But it looks like Theresa May has decided to avoid this inconvenience altogether during this snap general election campaign, as it turns out her visit to Leeds last night was so stage-managed that she barely had to face the public.

Accusations have been whizzing around online that at a campaign event at the Shine building in Leeds, the Prime Minister spoke to a room full of guests invited by the party, rather than local people or people who work in the building’s office space.

The Telegraph’s Chris Hope tweeted a picture of the room in which May was addressing her audience yesterday evening a little before 7pm. He pointed out that, being in Leeds, she was in “Labour territory”:

But a few locals who spied this picture online claimed that the audience did not look like who you’d expect to see congregated at Shine – a grade II-listed Victorian school that has been renovated into a community project housing office space and meeting rooms.

“Ask why she didn’t meet any of the people at the business who work in that beautiful building. Everyone there was an invite-only Tory,” tweeted Rik Kendell, a Leeds-based developer and designer who says he works in the Shine building. “She didn’t arrive until we’d all left for the day. Everyone in the building past 6pm was invite-only . . . They seemed to seek out the most clinical corner for their PR photos. Such a beautiful building to work in.”

Other tweeters also found the snapshot jarring:

Shine’s founders have pointed out that they didn’t host or invite Theresa May – rather the party hired out the space for a private event: “All visitors pay for meeting space in Shine and we do not seek out, bid for, or otherwise host any political parties,” wrote managing director Dawn O'Keefe. The guestlist was not down to Shine, but to the Tory party.

The audience consisted of journalists and around 150 Tory activists, according to the Guardian. This was instead of employees from the 16 offices housed in the building. I have asked the Conservative Party for clarification of who was in the audience and whether it was invite-only and am awaiting its response.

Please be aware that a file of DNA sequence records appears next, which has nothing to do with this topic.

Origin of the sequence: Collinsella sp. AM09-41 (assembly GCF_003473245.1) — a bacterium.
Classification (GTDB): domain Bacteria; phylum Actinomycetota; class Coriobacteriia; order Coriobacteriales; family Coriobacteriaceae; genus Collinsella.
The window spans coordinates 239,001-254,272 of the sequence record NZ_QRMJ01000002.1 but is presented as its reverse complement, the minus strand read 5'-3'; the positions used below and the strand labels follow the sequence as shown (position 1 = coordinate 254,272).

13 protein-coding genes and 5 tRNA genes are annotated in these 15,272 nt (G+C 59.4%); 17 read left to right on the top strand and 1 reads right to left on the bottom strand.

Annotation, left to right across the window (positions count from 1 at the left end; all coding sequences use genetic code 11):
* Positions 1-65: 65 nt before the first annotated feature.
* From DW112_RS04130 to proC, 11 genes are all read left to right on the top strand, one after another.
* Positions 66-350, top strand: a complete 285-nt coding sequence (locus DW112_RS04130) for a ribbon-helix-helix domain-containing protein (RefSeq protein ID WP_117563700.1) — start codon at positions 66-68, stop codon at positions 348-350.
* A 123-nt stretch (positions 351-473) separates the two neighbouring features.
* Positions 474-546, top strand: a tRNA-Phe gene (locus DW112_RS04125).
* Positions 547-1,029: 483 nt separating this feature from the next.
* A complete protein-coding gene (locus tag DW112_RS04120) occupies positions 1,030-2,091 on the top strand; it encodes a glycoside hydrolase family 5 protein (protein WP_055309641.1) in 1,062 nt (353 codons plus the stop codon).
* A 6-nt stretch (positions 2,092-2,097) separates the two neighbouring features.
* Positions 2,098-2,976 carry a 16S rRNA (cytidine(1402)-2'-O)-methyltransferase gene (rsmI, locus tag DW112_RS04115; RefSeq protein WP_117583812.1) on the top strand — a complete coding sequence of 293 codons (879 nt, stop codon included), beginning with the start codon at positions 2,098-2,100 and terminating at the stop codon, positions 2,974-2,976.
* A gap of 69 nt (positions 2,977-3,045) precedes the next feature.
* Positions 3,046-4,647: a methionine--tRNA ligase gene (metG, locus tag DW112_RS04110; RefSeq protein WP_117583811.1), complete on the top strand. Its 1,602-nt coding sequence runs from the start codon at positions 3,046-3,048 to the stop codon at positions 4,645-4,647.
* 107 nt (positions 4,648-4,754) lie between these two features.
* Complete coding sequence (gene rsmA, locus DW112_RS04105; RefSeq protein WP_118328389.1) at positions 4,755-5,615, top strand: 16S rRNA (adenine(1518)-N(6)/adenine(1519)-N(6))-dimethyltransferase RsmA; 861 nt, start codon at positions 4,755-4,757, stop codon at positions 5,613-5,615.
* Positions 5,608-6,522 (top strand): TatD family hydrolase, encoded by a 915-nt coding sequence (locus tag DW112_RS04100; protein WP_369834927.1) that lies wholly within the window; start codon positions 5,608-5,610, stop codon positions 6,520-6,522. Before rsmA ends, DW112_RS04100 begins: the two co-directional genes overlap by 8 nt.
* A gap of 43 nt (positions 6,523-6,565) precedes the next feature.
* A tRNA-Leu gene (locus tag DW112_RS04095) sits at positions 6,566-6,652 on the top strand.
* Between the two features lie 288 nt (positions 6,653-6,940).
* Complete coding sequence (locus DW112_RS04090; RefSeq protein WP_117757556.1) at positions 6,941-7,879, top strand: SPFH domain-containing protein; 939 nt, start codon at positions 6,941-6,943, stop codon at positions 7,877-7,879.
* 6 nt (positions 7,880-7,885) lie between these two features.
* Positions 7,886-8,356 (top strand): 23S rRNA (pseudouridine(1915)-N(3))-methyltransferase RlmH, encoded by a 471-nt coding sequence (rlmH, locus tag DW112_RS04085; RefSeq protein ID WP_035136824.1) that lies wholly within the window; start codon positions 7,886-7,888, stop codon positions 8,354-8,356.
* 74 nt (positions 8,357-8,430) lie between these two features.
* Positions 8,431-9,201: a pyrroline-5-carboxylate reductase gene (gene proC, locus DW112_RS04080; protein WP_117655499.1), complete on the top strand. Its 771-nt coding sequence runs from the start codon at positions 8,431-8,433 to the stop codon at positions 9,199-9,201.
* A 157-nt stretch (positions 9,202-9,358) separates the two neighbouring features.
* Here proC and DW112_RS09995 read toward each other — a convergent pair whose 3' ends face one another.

Jeremy Corbyn accused May of “hiding from the public”, and local Labour MP Richard Burgon commented that, “like a medieval monarch, she simply briefly relocated her travelling court of admirers to town and then moved on without so much as a nod to the people she considers to be her lowly subjects”.

But it doesn’t look like the Tories’ painstaking stage-management is a fool-proof plan. Having uniform audiences of the party faithful on the campaign trail seems to be confusing the Prime Minister somewhat. During a visit to a (rather sparsely populated) factory in Clay Cross, Derbyshire, yesterday, she appeared to forget where exactly on the campaign trail she was:

The management of Corbyn’s campaign has also resulted in gaffes – but for opposite reasons. A slightly more chaotic approach has led to him facing the wrong way, with his back to the cameras.

Corbyn’s blunder is born out of his instinct to address the crowd rather than the cameras – May’s problem is the other way round. Both, however, seem far more comfortable talking to the party faithful, even if they are venturing out of safe seat territory.

Anoosh Chakelian is senior writer at the New Statesman.